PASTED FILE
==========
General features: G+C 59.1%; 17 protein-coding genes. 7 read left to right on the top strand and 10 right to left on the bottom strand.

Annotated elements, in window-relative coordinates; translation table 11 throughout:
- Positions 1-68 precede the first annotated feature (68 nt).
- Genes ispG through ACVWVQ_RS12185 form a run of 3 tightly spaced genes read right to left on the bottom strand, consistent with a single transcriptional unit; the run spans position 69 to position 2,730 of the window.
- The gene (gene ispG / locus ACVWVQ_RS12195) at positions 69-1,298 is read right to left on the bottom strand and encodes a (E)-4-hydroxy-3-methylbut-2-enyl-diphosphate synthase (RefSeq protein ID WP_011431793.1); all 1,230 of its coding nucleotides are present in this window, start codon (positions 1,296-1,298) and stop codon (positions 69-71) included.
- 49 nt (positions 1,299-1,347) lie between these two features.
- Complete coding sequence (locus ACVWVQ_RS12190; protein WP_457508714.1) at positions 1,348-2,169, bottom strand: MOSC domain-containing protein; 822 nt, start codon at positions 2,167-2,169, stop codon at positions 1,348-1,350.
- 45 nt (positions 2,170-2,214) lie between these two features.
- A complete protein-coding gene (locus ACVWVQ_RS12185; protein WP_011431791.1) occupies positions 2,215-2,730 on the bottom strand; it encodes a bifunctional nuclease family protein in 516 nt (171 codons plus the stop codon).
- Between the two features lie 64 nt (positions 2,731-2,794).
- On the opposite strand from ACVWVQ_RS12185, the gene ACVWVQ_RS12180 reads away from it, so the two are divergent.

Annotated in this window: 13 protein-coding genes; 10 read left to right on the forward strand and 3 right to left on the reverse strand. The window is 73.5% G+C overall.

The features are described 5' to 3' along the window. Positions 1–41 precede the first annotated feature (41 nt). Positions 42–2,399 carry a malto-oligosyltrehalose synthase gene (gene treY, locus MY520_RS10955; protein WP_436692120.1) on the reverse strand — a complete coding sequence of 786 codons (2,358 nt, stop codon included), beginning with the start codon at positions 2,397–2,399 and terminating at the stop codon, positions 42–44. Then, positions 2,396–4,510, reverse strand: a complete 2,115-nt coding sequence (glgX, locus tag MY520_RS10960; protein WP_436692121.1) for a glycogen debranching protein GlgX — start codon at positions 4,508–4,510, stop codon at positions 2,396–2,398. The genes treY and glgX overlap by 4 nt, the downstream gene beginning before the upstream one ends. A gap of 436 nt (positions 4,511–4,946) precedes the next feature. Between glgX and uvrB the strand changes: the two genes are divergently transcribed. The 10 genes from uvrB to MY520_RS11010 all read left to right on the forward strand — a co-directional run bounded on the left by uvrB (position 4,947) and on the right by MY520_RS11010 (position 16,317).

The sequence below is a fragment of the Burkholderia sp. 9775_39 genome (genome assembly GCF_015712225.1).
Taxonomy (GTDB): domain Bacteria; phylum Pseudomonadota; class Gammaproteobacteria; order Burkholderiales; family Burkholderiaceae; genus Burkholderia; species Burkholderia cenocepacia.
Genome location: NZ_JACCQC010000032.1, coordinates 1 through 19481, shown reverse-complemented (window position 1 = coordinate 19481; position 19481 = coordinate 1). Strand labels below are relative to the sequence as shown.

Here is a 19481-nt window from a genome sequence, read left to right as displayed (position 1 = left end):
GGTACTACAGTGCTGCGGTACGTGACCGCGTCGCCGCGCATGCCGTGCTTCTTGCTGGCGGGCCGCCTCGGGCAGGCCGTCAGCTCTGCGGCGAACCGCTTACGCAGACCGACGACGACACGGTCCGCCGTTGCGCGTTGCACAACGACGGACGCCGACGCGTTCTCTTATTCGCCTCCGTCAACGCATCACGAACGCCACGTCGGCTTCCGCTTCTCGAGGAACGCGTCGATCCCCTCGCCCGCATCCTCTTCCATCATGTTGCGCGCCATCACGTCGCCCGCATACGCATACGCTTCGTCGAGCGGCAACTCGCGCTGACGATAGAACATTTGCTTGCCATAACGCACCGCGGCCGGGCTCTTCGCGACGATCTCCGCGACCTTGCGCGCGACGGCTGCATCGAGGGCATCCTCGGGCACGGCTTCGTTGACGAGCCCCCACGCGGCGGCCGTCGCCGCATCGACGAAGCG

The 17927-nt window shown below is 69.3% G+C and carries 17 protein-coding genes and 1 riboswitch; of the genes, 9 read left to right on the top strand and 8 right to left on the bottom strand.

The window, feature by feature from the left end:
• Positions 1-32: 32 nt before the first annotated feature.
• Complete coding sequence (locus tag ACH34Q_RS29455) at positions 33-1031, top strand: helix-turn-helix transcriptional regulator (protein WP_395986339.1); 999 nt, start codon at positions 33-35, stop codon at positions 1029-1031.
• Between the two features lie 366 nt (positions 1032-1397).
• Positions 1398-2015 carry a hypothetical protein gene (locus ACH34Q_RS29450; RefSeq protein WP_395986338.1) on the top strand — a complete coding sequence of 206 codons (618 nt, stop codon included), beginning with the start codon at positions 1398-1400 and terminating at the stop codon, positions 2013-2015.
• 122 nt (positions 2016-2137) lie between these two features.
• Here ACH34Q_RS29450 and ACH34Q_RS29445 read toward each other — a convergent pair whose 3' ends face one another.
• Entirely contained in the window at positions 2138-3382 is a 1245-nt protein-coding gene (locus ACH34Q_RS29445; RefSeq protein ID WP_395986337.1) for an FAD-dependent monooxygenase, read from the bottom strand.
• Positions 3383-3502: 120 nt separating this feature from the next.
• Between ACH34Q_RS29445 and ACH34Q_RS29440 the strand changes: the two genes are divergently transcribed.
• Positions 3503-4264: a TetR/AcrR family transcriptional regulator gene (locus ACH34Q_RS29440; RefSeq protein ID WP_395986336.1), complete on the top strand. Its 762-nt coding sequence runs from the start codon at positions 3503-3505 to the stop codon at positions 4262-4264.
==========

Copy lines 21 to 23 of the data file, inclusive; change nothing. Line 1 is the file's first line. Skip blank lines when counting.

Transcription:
• Positions 1-32: 32 nt before the first annotated feature.
• Complete coding sequence (locus tag ACH34Q_RS29455) at positions 33-1031, top strand: helix-turn-helix transcriptional regulator (protein WP_395986339.1); 999 nt, start codon at positions 33-35, stop codon at positions 1029-1031.
• Between the two features lie 366 nt (positions 1032-1397).